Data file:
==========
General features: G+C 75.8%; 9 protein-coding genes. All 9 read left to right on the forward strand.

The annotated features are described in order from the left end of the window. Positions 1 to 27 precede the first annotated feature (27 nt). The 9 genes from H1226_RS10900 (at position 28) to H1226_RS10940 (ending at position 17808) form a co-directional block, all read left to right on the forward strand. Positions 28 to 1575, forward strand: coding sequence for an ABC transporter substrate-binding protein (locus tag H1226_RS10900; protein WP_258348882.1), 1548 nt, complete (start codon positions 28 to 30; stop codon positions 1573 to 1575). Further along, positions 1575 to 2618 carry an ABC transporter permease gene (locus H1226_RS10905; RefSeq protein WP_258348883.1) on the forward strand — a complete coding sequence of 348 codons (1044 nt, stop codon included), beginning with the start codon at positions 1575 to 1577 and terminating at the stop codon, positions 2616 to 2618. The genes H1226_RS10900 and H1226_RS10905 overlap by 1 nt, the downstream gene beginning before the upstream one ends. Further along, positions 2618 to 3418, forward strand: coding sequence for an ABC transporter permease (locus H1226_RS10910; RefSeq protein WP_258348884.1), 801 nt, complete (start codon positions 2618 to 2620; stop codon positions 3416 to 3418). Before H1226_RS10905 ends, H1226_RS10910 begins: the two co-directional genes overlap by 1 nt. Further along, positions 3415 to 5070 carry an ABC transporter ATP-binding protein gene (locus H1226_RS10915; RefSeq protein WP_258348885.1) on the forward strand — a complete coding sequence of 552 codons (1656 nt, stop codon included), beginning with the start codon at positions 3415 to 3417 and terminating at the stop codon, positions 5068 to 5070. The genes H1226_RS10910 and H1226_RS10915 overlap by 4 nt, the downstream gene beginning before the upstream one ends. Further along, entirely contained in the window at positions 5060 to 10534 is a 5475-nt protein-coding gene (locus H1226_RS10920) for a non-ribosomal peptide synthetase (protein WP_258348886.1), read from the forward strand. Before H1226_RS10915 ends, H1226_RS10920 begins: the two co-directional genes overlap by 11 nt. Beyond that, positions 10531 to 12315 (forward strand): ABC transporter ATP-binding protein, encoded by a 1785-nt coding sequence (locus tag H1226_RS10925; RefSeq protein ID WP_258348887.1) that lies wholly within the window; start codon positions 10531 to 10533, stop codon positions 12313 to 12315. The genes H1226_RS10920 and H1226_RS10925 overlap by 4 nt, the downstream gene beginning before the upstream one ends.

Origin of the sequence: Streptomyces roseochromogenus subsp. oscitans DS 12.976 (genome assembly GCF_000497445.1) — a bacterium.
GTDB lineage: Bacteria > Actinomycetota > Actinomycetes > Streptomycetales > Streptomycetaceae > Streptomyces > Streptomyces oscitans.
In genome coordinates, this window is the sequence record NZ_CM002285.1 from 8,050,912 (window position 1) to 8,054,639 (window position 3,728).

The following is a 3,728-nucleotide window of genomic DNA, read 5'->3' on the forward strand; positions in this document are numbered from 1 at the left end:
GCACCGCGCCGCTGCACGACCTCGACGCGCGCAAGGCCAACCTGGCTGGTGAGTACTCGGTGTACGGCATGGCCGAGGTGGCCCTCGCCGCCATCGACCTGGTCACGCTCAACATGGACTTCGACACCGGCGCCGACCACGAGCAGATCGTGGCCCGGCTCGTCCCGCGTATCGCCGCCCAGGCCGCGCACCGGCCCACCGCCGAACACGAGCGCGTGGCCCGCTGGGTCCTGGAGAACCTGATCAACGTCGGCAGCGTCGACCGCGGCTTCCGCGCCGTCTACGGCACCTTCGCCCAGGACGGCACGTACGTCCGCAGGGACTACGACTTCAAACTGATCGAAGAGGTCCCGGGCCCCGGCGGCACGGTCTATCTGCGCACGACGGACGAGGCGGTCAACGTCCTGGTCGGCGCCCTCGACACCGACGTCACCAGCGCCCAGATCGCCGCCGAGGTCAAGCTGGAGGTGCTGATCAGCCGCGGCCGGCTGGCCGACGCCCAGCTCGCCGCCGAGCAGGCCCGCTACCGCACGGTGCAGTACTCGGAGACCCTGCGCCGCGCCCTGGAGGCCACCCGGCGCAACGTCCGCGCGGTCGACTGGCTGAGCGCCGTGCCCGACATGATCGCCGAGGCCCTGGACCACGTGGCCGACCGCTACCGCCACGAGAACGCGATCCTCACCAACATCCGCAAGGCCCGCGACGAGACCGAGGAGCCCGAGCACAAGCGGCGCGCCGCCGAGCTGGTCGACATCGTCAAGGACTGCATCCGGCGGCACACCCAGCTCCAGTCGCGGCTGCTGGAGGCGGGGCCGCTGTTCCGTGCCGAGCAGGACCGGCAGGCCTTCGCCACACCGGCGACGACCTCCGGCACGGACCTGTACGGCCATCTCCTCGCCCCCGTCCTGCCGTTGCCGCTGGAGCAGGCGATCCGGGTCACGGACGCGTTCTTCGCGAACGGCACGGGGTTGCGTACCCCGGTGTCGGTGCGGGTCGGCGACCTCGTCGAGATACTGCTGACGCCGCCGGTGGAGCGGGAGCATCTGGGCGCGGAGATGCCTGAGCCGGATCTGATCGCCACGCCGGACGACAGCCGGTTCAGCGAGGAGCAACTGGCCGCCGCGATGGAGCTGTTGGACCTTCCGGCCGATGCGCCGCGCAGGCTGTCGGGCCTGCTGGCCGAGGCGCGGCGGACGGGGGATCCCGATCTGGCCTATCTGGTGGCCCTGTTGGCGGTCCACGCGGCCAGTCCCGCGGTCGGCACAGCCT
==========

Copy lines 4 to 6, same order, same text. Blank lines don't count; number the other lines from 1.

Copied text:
GTDB lineage: Bacteria > Actinomycetota > Actinomycetes > Streptomycetales > Streptomycetaceae > Streptomyces > Streptomyces oscitans.
In genome coordinates, this window is the sequence record NZ_CM002285.1 from 8,050,912 (window position 1) to 8,054,639 (window position 3,728).

The following is a 3,728-nucleotide window of genomic DNA, read 5'->3' on the forward strand; positions in this document are numbered from 1 at the left end: